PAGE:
14. 14.

    , , , & A rapid, reversible, and tunable method to regulate protein function in living cells using synthetic small molecules. Cell 126, 995–1004 (2006)

  15. 15.

    et al. XTcf-3 transcription factor mediates beta-catenin-induced axis formation in Xenopus embryos. Cell 86, 391–399 (1996)

  16. 16.

    , , , & Imaging individual mRNA molecules using multiple singly labeled probes. Nat. Methods 5, 877–879 (2008)

  17. 17.

    & Single-cell systems biology by super-resolution imaging and combinatorial labeling. Nat. Methods 9, 743–748 (2012)

  18. 18.

    et al. Comparing algorithms that reconstruct cell lineage trees utilizing information on microsatellite mutations. PLOS Comput. Biol. 9, e1003297 (2013)

  19. 19.

    & A statistical method for evaluating systematic relationships. Univ. Kans. Sci. Bull. 28, 1409–1438 (1958)

  20. 20.

    et al. Whole-organism lineage tracing by combinatorial and cumulative genome editing. Science 353, aaf7907 (2016)

  21. 21.

    et al. Estrogen-related receptor beta interacts with Oct4 to positively regulate Nanog gene expression. Mol. Cell. Biol. 28, 5986–5995 (2008)

  22. 22.

    et al. Deconstructing transcriptional heterogeneity in pluripotent stem cells. Nature 516, 56–61 (2014)

  23. 23.

    et al. Dynamic heterogeneity and DNA methylation in embryonic stem cells. Mol. Cell 55, 319–331 (2014)

  24. 24.

    et al. Inferring cell-state transition dynamics from lineage trees and endpoint single-cell measurements. Cell Syst. 3, 419–433 (2016)

  25. 25.

    , & Inferring epigenetic dynamics from kin correlations. Proc. Natl Acad. Sci. USA 112, E2281–E2289 (2015)

  26. 26.

    , & Rewritable digital data storage in live cells via engineered control of recombination directionality. Proc. Natl Acad. Sci. USA 109, 8884–8889 (2012)

  27. 27.

    , & Continuous genetic recording with self-targeting CRISPR-Cas in human cells. Science 353, aag0511 (2016)

  28. 28.

    , , & Molecular recordings by directed CRISPR spacer acquisition. Science 353, aaf1175 (2016)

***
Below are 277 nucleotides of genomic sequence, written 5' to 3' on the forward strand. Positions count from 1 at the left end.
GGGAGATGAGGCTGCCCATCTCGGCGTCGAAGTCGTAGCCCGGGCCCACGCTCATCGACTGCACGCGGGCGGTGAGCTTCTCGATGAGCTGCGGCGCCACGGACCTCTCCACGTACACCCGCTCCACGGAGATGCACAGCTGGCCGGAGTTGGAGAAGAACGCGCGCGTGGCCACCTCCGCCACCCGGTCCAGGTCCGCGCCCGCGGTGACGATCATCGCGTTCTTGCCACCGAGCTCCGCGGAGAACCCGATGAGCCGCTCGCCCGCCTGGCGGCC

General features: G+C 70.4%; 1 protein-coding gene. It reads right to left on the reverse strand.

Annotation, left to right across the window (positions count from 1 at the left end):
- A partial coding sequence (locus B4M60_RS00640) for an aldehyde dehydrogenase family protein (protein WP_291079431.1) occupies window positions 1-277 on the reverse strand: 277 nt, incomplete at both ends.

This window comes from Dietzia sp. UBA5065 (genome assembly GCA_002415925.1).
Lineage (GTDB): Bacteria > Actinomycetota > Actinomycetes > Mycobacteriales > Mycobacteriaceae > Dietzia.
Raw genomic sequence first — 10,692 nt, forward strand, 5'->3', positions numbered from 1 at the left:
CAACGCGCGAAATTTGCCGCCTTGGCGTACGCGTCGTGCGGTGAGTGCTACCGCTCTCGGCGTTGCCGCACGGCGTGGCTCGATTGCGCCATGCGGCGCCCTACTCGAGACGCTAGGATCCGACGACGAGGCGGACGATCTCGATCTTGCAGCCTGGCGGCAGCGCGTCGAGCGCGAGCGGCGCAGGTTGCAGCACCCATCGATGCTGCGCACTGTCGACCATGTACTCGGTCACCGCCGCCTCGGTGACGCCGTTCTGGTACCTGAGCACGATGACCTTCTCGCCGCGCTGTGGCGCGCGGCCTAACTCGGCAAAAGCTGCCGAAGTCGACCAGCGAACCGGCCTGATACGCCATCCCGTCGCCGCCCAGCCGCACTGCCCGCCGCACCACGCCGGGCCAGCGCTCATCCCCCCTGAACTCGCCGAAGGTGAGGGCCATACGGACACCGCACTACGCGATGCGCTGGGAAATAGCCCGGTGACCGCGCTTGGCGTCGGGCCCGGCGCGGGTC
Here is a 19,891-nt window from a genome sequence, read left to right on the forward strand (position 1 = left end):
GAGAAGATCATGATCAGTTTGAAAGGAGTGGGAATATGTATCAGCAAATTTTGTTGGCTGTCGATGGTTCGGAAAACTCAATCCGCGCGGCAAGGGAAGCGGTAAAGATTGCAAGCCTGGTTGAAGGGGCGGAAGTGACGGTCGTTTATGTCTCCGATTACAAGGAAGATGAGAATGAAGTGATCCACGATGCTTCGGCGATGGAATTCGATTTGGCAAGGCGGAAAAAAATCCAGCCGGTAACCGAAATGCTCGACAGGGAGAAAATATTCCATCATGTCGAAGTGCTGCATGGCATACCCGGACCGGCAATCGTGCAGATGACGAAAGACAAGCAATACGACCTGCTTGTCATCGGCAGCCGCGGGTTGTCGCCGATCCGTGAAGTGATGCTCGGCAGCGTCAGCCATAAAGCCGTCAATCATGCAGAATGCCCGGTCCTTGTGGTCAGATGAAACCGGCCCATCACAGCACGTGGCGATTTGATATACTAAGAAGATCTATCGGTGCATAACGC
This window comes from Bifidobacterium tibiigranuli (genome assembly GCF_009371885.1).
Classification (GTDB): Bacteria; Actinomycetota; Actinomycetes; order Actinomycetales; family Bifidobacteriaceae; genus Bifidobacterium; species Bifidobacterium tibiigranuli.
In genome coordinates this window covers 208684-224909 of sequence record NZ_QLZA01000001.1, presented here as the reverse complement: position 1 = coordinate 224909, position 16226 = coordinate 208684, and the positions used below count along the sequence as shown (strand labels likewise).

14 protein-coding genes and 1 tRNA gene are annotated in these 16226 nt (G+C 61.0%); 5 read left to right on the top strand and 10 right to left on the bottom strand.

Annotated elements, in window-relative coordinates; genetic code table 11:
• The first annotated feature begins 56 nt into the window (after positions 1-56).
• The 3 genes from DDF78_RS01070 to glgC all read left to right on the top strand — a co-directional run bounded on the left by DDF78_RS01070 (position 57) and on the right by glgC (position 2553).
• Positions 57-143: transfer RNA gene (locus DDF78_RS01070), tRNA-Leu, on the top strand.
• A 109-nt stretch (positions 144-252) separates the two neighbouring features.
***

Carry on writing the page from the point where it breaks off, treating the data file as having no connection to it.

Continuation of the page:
29. 29.

    , , & A population-based temporal logic gate for timing and recording chemical events. Mol. Syst. Biol. 12, 869 (2016)

  30. 30.

    & Genomically encoded analog memory with precise in vivo DNA writing in living cell populations. Science 346, 1256272 (2014)

  31. 31.

    & Self-processing of ribozyme-flanked RNAs into guide RNAs in vitro and in vivo for CRISPR-mediated genome editing. J. Integr. Plant Biol. 56, 343–349 (2014)

  32. 32.

    , , , & Multiplexed and programmable regulation of gene networks with an integrated RNA and CRISPR/Cas toolkit in human cells. Mol. Cell 54, 698–710 (2014)

  33. 33.

    et al. Cre-lox-regulated conditional RNA interference from transgenes. Proc. Natl Acad. Sci. USA 101, 10380–10385 (2004)

  34. 34.

    & The neighbor-joining method: a new method for reconstructing phylogenetic trees. Mol. Biol. Evol. 4, 406–425 (1987)

  35. 35.

    & A method for deducing branching sequences in phylogeny. Evolution 19, 311–326 (1965)

  36. 36.

    , & A 5′ element of the chicken beta-globin domain serves as an insulator in human erythroid cells and protects against position effect in Drosophila. Cell 74, 505–514 (1993)

  37. 37.

    et al. Database for mRNA half-life of 19 977 genes obtained by DNA microarray analysis of pluripotent and differentiating mouse embryonic stem cells. DNA Res. 16, 45–58 (2009)

  38. 38.

    , , , & Conserved principles of mammalian transcriptional regulation revealed by RNA half-life. Nucleic Acids Res. 37, e115 (2009)

  39. 39.